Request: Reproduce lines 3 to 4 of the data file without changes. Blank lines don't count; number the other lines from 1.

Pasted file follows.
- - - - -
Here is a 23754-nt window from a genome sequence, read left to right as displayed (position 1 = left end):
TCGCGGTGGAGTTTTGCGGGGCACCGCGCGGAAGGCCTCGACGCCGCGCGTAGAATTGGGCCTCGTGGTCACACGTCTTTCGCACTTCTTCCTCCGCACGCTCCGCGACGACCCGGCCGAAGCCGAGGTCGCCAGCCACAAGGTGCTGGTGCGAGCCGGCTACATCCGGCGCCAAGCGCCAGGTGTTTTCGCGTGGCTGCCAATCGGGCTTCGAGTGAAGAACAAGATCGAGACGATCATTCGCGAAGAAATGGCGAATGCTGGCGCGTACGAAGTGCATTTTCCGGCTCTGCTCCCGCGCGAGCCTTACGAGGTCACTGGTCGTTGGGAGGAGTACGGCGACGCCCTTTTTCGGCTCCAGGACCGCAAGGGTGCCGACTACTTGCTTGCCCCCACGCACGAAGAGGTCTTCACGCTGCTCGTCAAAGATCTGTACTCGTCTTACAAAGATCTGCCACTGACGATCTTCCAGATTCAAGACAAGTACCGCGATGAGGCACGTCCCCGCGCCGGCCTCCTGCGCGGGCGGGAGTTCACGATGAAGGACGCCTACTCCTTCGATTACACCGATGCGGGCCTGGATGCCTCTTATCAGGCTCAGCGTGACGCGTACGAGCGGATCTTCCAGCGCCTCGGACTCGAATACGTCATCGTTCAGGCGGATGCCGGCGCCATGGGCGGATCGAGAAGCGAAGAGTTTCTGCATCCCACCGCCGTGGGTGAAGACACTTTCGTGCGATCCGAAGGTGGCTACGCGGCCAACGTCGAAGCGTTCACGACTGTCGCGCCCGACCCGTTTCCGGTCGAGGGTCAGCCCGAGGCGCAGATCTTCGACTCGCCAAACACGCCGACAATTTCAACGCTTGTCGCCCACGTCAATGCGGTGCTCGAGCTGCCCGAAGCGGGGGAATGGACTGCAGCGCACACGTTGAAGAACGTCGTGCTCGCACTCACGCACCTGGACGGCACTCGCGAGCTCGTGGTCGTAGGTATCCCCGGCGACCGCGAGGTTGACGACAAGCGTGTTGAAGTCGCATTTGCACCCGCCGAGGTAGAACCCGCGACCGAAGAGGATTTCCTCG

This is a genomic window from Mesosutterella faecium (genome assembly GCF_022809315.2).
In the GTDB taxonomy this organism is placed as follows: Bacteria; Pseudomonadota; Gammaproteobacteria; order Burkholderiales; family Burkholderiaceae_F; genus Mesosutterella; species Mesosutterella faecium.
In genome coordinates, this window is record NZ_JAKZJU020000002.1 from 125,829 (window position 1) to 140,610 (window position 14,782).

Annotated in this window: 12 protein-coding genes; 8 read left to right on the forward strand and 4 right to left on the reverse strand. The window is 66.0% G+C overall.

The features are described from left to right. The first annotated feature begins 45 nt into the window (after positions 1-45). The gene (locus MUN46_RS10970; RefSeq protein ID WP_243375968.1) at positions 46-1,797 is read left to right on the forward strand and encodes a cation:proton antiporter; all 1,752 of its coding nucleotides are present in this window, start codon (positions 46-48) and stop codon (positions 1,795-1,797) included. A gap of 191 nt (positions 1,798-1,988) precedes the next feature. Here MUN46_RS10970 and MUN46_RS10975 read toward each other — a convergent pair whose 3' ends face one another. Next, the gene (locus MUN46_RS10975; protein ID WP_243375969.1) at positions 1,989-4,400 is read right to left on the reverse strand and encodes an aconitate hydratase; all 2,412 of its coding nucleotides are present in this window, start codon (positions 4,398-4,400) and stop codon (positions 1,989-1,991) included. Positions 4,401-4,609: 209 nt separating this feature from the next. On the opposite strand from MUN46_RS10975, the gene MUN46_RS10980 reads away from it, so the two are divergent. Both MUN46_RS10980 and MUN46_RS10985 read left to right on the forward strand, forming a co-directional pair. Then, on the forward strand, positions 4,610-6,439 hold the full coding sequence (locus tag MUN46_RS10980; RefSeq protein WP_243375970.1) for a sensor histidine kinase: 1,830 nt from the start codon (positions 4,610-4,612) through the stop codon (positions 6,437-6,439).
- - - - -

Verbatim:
This is a genomic window from Mesosutterella faecium (genome assembly GCF_022809315.2).
In the GTDB taxonomy this organism is placed as follows: Bacteria; Pseudomonadota; Gammaproteobacteria; order Burkholderiales; family Burkholderiaceae_F; genus Mesosutterella; species Mesosutterella faecium.